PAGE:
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Evidence for patchwork approximation of shape primitives

Lookup NU author(s): Dr Quoc Vuong

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Abstract

Investigators have proposed that qualitative shapes are the primitive information of spatial vision: They preserve an approximately one-to-one mapping between surfaces, images, and perception. Given their importance, we examined how the visual system recovers these primitives from sparse disparity fields that do not provide sufficient information for their recovery. We hypothesized that the visual system interpolates sparse disparities with planes, resulting in a patchwork approximation of the implicitly defined shapes. We presented observers with stereo displays simulating planar or smooth curved surfaces having different curvatures. The observers’ task was to detect whether dots deviated from these surfaces or to discriminate planar from curved or planar from scrambled surfaces. Consistent with our hypothesis, increasing curvature had detrimental effects on observers’ performance (Experiments 1–3). Importantly, this patchwork approximation leads to the recovery of the proposed shape primitives, since observers were more accurate at discriminating planar-from-curved than planar-from scrambled surfaces with matched disparity range (Experiment 4).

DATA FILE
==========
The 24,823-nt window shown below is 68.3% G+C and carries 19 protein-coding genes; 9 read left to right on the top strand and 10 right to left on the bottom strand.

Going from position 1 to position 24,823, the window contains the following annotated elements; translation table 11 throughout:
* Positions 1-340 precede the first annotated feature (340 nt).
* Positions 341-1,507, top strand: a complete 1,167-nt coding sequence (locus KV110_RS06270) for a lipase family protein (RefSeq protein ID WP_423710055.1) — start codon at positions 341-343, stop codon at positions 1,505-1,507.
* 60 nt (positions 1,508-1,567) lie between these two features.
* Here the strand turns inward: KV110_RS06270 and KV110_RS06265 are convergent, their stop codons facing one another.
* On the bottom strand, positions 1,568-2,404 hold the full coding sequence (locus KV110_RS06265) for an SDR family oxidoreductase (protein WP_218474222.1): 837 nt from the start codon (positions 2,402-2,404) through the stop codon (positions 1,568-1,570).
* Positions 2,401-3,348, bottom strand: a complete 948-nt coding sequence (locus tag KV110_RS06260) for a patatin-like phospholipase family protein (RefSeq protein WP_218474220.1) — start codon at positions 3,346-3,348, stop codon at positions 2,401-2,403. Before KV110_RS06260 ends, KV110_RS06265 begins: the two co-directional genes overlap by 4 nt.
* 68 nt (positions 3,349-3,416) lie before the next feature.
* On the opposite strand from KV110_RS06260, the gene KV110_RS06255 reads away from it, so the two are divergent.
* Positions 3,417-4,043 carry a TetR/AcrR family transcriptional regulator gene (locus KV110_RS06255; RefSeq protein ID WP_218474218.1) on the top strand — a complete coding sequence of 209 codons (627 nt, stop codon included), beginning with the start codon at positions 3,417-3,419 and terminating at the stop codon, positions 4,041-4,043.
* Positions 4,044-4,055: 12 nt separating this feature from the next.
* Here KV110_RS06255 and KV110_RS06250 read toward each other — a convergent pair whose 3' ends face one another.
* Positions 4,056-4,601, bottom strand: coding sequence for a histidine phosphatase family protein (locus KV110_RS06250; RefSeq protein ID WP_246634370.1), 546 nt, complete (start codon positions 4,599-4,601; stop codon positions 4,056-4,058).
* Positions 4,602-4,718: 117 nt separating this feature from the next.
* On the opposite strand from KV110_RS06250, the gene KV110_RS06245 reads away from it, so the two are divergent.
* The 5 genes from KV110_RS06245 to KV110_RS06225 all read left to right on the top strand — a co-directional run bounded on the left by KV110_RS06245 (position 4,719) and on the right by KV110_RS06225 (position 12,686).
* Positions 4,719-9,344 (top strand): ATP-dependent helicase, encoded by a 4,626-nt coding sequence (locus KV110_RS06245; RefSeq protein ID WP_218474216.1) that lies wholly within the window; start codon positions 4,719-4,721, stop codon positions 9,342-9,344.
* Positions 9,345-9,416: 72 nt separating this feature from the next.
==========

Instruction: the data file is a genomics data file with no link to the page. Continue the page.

Publication metadata

Author(s): Vuong QC, Domini F, Caudek C

Publication type: Article

Publication status: Published

Journal: Perception and Psychophysics

Year: 2004

Volume: 66

Issue: 7

Pages: 1246-1259

Print publication date: 02/02/2011

ISSN (print): 1943-3921

ISSN (electronic): 1943-393X

Publisher: Springer New York LLC

URL: http://dx.doi.org/10.3758/BF03196849

DOI: 10.3758/BF03196849


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